Saturday 29th April, 2051
Four days ago, the Lazarus team agreed to enter and destroy the Rossum/Umbra laboratory complex being used to produce super-soldiers for the British Government, in a pilot program which if successful could see AI-controlled human-derived drones in service by despotic governments and corporations the world over.
Three days ago, “Radio Clash” released edited footage of the team’s assault on a manor house in Central England, designed to give the impression Rossum used their operation as an excuse to kidnap the top Umbra scientist working on that program. Shares in both corps fell abruptly at first, but then the Solar System’s largest corporation, HUB Bank, stepped in to guarantee both’s stability in return for a 51% slice of each and shares are slowly recovering.
Two days ago, the team and their ally from the radical resistance group Mutate & Survive, a bio-enhanced woman called Tillie Jones, boarded a trawler and hunkered down for a sea journey, surrounded by ‘borrowed’ gear and the smell of fish.
Today, they landed in Salcoats, Scotland, and boarded the evening train to Glasgow, there to meet a contact known only by the name “Malky” and a passphrase – “Here’s to the gentleman in the velvet coat”, to be answered with “Even though he’s below the heather now.”
Now, they are exiting Glasgow Central Station, beneath the massive Victorian porch known locally as “The Umbrella”. The street is busy with pedestrians, many of whom are queuing outside a shop called “Umberto’s Fish & Chip Emporium” from which the smell of freshly fried fish wafts.
Tillie hefts her “kit bag” and smiles, pointing, “There’s a sight, that place must be good! Anyone hungry?”
Mac grins, feeling the weight of his instruments of persuasion as he hefts his kit bag and his attaché case. "Always. It better be good, though. " He reconsiders his weaponry and sends a wry message to his teammates, “I feel a bit like Pitbull with all this kit…”
“Mac, with the way you eat I’m surprised you can afford ‘good’.” Able flexes his hands, still getting used to the feeling of control slipping back into his grasp.
As Tillie joins the end of the queue, the team notices two ragamuffin boys, no more than 12 years old, dart across the “Umbrella”. One climbs up a stanchion and the other tosses him a silvery tube – then the first sprays black paint all over a small device lodged in the junction of stanchion and bridge. A couple of people in the queue laugh, and applaud, as the second boy executes a swift bow, both give cheeky grins, and then they run off into the evening crowd.
“We need to sit down and compare Macs meal budget and Pits ammo expenses when this is all over,” Pacoy teases.
Able watches the crowd’s reaction with interest. “These people don’t care much for the nannycams, do they? I wonder if this place’s attraction is the food – or the privacy.”
Mac grins. “You’d be surprised. There’s always an extra bill in the old fold for mealtime.” He looks around at the clientele. “Wouldn’t be surprised if it’s a bit of both.”
As the team edge closer to the wonderful smell of food, a shifty looking man in a blue rain-poncho approaches them. He has a clown’s smile painted on his face and a tray of packaged items hangs from shoulder straps. He speaks around a lit toke-stik. “White sports socks, guvner? Three pairs for a buck!”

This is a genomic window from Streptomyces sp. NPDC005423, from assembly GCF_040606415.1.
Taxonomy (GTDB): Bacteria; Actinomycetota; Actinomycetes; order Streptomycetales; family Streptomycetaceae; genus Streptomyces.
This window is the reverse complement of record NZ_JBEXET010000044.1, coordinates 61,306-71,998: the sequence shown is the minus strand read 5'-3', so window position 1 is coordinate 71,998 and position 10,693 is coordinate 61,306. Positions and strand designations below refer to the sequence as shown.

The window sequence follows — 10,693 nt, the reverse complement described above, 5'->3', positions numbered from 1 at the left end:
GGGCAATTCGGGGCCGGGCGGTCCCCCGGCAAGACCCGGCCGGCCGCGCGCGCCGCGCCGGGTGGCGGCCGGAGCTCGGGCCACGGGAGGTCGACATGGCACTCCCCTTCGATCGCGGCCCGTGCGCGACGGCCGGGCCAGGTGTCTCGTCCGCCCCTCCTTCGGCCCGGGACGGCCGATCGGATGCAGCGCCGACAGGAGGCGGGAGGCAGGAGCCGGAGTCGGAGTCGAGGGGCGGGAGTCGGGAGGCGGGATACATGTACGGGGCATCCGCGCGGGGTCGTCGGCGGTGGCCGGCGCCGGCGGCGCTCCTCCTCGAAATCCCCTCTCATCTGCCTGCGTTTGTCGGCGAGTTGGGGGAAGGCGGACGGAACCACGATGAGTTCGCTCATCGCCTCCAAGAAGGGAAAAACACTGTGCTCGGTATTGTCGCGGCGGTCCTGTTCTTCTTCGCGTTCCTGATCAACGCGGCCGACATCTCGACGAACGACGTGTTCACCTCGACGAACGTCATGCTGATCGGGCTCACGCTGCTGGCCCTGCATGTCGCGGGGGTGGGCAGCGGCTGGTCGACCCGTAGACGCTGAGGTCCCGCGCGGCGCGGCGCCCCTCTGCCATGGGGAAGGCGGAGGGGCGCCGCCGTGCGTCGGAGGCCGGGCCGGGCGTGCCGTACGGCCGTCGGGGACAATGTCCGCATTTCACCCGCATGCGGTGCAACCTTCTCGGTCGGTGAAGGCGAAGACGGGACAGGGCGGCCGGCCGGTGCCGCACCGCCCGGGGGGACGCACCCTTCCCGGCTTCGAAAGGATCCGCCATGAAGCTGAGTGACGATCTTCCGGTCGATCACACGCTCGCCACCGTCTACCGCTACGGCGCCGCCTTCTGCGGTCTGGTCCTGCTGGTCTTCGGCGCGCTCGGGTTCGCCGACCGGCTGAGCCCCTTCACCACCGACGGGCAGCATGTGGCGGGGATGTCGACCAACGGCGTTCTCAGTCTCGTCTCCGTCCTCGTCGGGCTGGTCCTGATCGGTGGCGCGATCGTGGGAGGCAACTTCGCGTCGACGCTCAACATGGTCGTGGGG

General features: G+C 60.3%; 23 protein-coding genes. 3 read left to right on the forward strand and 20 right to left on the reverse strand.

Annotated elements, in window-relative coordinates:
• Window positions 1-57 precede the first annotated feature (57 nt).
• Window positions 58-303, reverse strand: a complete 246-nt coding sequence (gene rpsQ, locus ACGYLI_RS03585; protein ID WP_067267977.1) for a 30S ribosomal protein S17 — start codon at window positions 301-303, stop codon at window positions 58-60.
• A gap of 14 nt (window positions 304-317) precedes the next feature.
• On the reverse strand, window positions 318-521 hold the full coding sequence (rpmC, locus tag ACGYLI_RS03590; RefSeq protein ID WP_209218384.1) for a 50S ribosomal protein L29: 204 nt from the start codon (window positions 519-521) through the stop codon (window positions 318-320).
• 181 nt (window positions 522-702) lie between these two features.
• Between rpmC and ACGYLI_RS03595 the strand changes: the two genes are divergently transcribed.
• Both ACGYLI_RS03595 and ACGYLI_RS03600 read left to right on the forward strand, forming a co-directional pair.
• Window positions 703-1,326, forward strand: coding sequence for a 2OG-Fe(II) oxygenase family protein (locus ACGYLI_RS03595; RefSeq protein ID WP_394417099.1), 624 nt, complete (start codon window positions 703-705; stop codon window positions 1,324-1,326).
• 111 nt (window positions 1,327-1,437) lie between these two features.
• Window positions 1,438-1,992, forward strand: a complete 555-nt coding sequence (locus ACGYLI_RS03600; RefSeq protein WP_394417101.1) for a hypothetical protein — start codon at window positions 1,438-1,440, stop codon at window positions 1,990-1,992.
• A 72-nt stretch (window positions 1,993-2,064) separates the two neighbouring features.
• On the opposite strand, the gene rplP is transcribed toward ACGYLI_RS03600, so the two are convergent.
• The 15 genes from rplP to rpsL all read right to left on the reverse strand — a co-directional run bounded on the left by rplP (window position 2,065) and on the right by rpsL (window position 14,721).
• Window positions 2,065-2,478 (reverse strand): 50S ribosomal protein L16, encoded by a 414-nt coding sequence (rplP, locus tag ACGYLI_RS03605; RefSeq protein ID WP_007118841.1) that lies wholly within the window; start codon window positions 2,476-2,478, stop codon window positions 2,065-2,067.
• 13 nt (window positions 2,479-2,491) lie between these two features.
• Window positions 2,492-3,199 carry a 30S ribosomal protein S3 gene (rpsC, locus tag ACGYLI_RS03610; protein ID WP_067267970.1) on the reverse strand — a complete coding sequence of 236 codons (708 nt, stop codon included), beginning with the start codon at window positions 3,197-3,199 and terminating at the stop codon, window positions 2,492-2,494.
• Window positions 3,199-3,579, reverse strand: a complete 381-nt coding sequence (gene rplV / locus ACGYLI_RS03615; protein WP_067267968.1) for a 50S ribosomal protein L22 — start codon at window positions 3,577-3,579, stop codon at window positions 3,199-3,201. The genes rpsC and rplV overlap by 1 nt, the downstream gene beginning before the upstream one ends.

Mac frowns. “Clash with my shoes, sorry. You got a name? Awfully enterprising business you have here. Socks in a chip shop?”
“Me? Naw, I dinnae hae the shop, pal.” The man responds, with a definite slur in his voice – his breath reeks of booze. “Auld Armando’s a guid guy though, ne’er gies me the boot when I’m workin’, ken?”
Instinctively, Mac’s nose wrinkles. “I’ll keep that in mind.”
The man pulls out a bottle – a half pint of brown liquid – and upends it into his mouth without taking the toke-stik from between his lips. Then he offers the bottle to Mac. “Hae a drink, pal?”
Pacoy raises an eyebrow at the offer, but then realizes Mac probably has very little chance of catching anything from it.
Mac looks at the bottle, shrugs and then takes a swig from the bottle, gritting his teeth before passing it back. “Stuff’s not half bad.”
As Mac upends the bottle, the hawker grins and says “There’s a traditional toast hereabouts, from the old Jacobite Rebellion: ’Here’s tae the man in the velvet coat’! It could refer to a mole or tae Bonny Prince Charlie, y’see.”
“That’s be right enough, puir soul that he was. The damnt English did for him.” The man says. “Weil, a better get goin’ – the fuzz wil be along soon, nae doobt. If ye a’ want tae, I’ll stand ye a drink. Meet me o’er there on the corner in a couple o’
minutes and we’ll hae a wee belter for the old Jacobites.”
The man wanders off, in no hurry, around the corner and steps into a waiting car – a beaten up old thing with mirrored windows.
A smile finds its way to Mac’s face as he sees the car. “Lets grab something to-go and go eh, stand a drink with our friend, yes?”
Tillie has already stepped back out of the shop, with a plastic bag full of packages wrapped in plain white paper. “Here’s the food – what?”
Mac frowns at the bag. “A bit light on the food, don’t you think?” He nods at the car. “Our friend’s in there. Figure we should eat on the tarmac.”
“Eat and run, Mac, Eat and run,” Pac mutters as he casually heads to the corner.
Able quirks an eyebrow at Pacoy. “He said he’d meet us over there. You interested in speeding things along a bit?”
Mac smiles. “Lots of running keeps you fit, boyo.”
As the team approach, Malky pops the trunk on the old sedan – something called a Ford Prius Plus – and calls out to ‘put yer bags in the boot’.
Able shrugs. “Or maybe he was referring to the car as the corner. Eh.” He puts his gear in the trunk of the car.
Mac slings his case and his holdall into the trunk, deftly snatching a package from Tillie with a wink.
Pacoy hesitates, sighs and then tosses his gear in the trunk. That’s a major gamble right there, he thinks to himself, but I guess I’m nothing if not a gambling man…
As soon as the team is inside – a tight fit, it’s a small car – Malky pulls away and heads for the freeway entrance just down the street. As he turns he neatly snags a handful of fries from Mac’s package of fries and battered fried fish. “Brilliant, I’m famished” he says, in a far more cultured voice than the one he’d used earlier. “Sit tight, it’s not far to a safe place. The police and even the Army would never come into Easterhouse without so much force that we’d have plenty of warning. I’m Colonel Malcolm Bruce, late of the Royal Marines and now of the Scottish Liberation Army. I’ve been told I’ve to offer you any assistance and get you to Nottingham PDQ. That right?”
Able nods. “Quite so. Do you foresee any problems?”
Mac frowns at the blatant theft and disregard for propriety, ensuring that there is hardly anything left to steal before securing his own seatbelt.